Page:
The shot above, depicting the teeny tiny construction workers moving around on ladders, is included for scale. Down on the ground, these guys are HUGE, six + footers who weigh a couple of hundred pounds each and who tower over a humble narrator. On the K-Bridge site, they look like action figures.

I continued along my southern path and headed down to the bulkheads of that lugubrious cataract of urban neglect known as the Newtown Creek.

– photo by Mitch Waxman

The Kosciuszcko Bridge is found 2.1 miles from the East River, and overflies the Newtown Creek. It carries the Brooklyn Queens Expressway from the border of Sunnyside/Blissville/Maspth in Queens to Greenpoint/Bushwick/Williamsburg in Brooklyn.

Newtown Creek itself is an inland tributary of the East River, and extends 3.8 miles eastward of the larger waterway. There are multiple tributaries of Newtown Creek itself which extend into Long Island City, Bushwick, and Maspeth.

– photo by Mitch Waxman

Having satisfied myself with a “check in” on the bridge project, one began his trek towards home and HQ in Astoria.

Sometime during this week, I plan on heading over to Greenpoint to see what’s doing with the K-Bridge project over there. I’ll let y’all know what I find.


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stinking ossuaries

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Scuttling, always scuttling.

– photo by Mitch Waxman

Whenever I mention the 1980’s to those who grew up in Long Island City and Astoria, a shudder seems to go through them. I’ve always wondered if that shudder has anything to do with why all the trees are in cages.

I’ve asked a few of the lifers, but boiling down the answers offered by them reveals one singular truth, which is simply expressed by describing the Croatian people as being remarkably tight lipped. There’s some gesturing involved in their answers, and sometimes a few words in a language which I can never understand (I’ve tried). Regardless, something motivated several of them to build iron cages for the street trees around here. I’ve learned to just accept things over the years which I’ve dwelt here in Astoria, Queens. 

Such is my lot. 

– photo by Mitch Waxman

One is in a weird place, in terms of his mood. Feeling increasingly obsequious, and often wondering who the old fellow staring back at me from the bathroom mirror is, a humble narrator nevertheless sallies forth. Like the trees here in Astoria, there are iron bars and fences all around me. Often it feels as if one is juggling chain saws, and that one slip up will result in disaster. The whole “angry young man” thing is no longer a valid posture, as I’ve instead found myself cast as a broken old man. Such is the wheel of life, however, and there’s no point in moaning about it.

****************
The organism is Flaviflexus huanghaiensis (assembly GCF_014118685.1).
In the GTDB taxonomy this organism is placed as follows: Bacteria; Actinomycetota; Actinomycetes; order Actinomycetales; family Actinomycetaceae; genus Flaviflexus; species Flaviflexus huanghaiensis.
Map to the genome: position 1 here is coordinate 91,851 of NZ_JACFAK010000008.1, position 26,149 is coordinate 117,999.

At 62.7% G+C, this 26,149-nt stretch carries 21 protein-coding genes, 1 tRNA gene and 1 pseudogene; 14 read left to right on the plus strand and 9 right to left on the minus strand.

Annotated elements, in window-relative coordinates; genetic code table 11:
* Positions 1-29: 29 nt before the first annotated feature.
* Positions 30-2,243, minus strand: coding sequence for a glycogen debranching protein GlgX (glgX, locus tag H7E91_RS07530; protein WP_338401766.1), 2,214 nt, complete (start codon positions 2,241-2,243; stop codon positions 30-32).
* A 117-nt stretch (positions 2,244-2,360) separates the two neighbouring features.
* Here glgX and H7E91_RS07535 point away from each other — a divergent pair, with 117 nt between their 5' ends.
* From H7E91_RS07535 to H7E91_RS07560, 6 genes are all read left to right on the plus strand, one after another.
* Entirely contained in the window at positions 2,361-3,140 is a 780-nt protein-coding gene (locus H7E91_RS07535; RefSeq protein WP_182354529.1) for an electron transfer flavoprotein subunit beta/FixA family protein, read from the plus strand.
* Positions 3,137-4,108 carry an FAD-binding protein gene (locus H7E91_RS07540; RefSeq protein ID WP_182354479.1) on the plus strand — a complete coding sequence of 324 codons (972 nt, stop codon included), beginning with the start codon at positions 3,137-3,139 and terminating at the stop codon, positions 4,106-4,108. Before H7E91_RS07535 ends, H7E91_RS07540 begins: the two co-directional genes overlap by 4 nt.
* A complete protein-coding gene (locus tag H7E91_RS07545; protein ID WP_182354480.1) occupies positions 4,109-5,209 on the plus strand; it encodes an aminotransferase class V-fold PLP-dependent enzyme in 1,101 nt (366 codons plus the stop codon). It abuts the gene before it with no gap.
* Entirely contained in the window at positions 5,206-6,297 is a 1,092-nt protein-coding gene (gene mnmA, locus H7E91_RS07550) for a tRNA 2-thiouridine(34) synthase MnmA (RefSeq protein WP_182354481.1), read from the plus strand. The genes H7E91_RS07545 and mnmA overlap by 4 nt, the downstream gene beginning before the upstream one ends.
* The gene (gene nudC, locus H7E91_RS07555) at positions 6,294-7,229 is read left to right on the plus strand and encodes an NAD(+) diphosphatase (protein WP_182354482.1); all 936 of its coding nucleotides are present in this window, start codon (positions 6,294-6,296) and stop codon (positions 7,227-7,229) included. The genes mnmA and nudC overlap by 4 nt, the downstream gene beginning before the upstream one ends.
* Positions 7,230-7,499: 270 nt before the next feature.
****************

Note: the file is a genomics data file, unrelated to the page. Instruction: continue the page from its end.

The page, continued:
There are still battles to fight, and wars to win.

– photo by Mitch Waxman

Speaking of, that’s the Sunnyside Yards (est. 1909) pictured above. The shots in today’s post, from this point onward, were all captured along 43rd street while walking south. 43rd street, once you cross Northern Blvd. from the blessed rolling hills of almond eyed Astoria, used to be called Laurel Hill Blvd. It connected the eastern side of LIC’s Blissville over by Newtown Creek and Calvary Cemetery with Middleburgh, which modernity calls Sunnyside. That was before the Long Island Expressway and the Brooklyn Queens Expressway, and even before Queens Blvd. and the IRT Flushing Line were created in the 20th century.

Referring to old maps of Western Queens requires the usage of three distinct sets of documents, as they’ve (a shadowy cabal, probably) renamed and reoriented the streets so many times in Queens that it’s confusing as all get out figuring out what something used to be called. There’s a few “landmark” lanes which you can use to figure out relative positioning, like Jackson Avenue or Steinway Street, but even then…

– photo by Mitch Waxman

43rd street, as a pathway to Newtown Creek, has been off my radar for the last few years due to the Koscisuzcko Bridge construction project. Just this last winter, the newly rebuilt pedestrian bridge spanning the onramp to the BQE from the LIE was opened. It replaced an older iteration as part of the bridge project, and I’m in the process of reinstalling this pathway as part of my mental map for “where do I want to go today” usage.

The scaffolding in the shot above obscures the Celtic Park apartment complex, so named for a former beer garden and complex of athletic fields which the development is named for. The Celtic Park, as it was known, was designed and situated to take advantage of the huge numbers of Irish Catholic New Yorkers who came to Queens to visit loved ones in the various properties maintained by Calvary Cemetery found nearby in Blissville and Woodside.

– photo by Mitch Waxman

One improvement which hasn’t occurred, and I plan on getting after the K-Bridge team about it next time I see them, is the approach to the pedestrian and bicycle bridge that joins 43rd street with the stubby three block stretch of Laurel Hill Blvd. found on the south side of the LIE. The trestle seen above carries the Long Island Expressway, and acts as a seldom mentioned approach to the BQE and Koscisuzcko Bridge itself.